LOTS of people do it. I do it all the time. Lots of people make fun of it, too. There was a movie where a couple faced this very problem. The guy in the relationship would get so pissed when the woman in the relationship, which was frequently, twisted the lyrics of a song. He would become irritated and admonish her.
(It’s like one of those couple issues.)
Why can’t you keep the toilet paper over the rim instead of under, so I don’t have to reach so far!
These are the minor things that often tear relationships apart. I’m pretty copacetic about which way the toilet rolls, but I would never tolerate a partner who criticized my tendency to swap lyrics with the those tailored to fit my mind.
However, this business of swapping lyrics does reveal a lot about a person.
You don’t have this problem when listening to Classical Music. That may be precisely why I listened to Classical Music for decades. It’s not like I didn’t like Rock, etc. Mostly, I had no idea what the fuck they were saying, apart from the music. So I was in a blissful rut, instead of being under a psychological microscope, which was hot to analyze me.
But eventually, I turned to popular music again. Oddly I did that after I gave birth to my kids.
I started to Substitute Teach in a highly progressive school system in the Northwest Suburbs of Chicago. District 211. They were teaching Adobe Photoshop, shortly after it hit the market. The district was tiny. Five schools. High Schools. Four of them had been cited for Educational Excellence and were awarded Presidential recognition for their excellence.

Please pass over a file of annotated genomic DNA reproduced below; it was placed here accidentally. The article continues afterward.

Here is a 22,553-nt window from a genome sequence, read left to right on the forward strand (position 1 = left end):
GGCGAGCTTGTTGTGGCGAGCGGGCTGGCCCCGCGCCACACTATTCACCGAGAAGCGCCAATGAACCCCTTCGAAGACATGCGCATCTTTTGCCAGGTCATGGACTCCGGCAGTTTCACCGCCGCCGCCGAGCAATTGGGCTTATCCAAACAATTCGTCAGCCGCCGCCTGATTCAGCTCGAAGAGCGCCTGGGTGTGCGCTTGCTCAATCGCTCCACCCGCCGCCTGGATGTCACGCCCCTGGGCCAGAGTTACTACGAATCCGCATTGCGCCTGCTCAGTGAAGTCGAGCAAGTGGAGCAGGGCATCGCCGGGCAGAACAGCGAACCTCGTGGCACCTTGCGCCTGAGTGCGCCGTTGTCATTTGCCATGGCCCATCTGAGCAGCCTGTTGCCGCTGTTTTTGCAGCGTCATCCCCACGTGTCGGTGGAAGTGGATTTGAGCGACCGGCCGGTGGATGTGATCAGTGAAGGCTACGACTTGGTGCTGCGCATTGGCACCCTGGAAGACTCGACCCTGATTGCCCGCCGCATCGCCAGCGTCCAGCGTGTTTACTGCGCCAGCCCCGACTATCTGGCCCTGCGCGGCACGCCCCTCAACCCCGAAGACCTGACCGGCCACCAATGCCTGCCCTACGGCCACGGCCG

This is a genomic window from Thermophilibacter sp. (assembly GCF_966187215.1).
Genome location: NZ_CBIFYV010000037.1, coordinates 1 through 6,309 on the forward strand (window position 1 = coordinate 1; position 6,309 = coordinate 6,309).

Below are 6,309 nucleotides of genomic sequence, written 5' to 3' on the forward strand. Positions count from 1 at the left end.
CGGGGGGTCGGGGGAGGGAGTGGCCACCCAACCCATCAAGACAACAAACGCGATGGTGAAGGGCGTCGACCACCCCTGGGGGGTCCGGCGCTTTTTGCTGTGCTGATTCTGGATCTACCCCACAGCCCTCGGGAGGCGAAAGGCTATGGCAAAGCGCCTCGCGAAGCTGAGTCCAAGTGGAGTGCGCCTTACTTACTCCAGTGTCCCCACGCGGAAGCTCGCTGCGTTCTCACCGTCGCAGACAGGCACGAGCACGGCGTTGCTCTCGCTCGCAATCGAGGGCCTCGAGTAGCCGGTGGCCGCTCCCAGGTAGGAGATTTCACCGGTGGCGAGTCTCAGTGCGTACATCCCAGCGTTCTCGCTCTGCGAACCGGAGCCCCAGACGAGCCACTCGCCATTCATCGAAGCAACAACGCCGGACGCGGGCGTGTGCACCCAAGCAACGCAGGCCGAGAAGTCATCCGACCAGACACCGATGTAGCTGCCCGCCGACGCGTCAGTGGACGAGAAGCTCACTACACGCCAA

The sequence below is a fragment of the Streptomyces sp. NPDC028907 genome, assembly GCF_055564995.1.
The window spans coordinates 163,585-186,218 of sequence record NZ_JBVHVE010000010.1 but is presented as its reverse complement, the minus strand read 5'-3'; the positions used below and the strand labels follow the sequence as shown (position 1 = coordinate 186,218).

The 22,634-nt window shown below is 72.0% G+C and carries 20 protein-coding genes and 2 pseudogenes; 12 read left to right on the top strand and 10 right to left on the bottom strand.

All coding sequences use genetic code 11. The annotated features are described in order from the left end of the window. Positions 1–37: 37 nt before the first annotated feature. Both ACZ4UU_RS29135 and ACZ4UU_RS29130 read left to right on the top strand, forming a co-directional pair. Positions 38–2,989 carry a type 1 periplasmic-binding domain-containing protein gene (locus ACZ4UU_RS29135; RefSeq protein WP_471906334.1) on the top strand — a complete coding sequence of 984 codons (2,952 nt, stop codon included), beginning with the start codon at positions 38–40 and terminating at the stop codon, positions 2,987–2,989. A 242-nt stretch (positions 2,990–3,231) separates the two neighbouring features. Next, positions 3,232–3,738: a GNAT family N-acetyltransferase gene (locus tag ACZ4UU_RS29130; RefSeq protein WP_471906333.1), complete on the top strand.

I either taught Special Ed, or, Art, Music and Literature. Whenever I taught Art, I always allowed the students to play the music they had brought to school, music that would be deemed unacceptable by other teachers and Administrative staff.
It was during an Art class that I was first introduced to the Violent Femmes. A student had brought a tape (remember those?) and we put it in the Boom Box.
I like them.
Blister In The Sun
After I had my kids, as I said earlier, there emerged this appreciation for the music I had not listened to for decades. I had graduated from Raffi to Rock. I bought Naughty Little Doggie by Iggy Pop and blasted that on the turntable and through the speakers and through the roof of the townhouse. The entire foundation shook and vibrated to Iggy. My husband, being the liberal moralist that he was, expressed dire concern about exposing the boys to the lyrics Iggy had written, especially, Pussy Walk.
What’s the problem? Do you really think a one year old and three year old will be permanently scarred by the experience? They have no idea what a pussy is. It could be a kitty cat, as far (and, if, but highly doubtful they are) as they’re concerned. Take a chill pill, Aquinas. Relax ….
Iggy, however, was not difficult to understand. His enunciation was crisp, so I had no problem with his lyrics.
But when the Violent Femmes sang …
“Grasp and reach for a leg of hope…”
My brain simply could not process that. (Not that my rendering made any sense. It made no sense at all.)
Thus, I sang … “Grasp and reach for a leg of Coke.” Profound, isn’t it?
Another group whose music I enjoyed was much more tame, but I still managed to turn them into Existentialists.
Sister Hazel has a gentle version of reality. It hurts a bit, but it’s also sweet.
All For You?
I slashed that one on the 5th note of the third line …
“Finally, I figured it out.
But it took a long, long time.
But now there’s a ton of doubt.”
Thus, when I say I love a song, you can be sure, I have no idea what I’m talking about.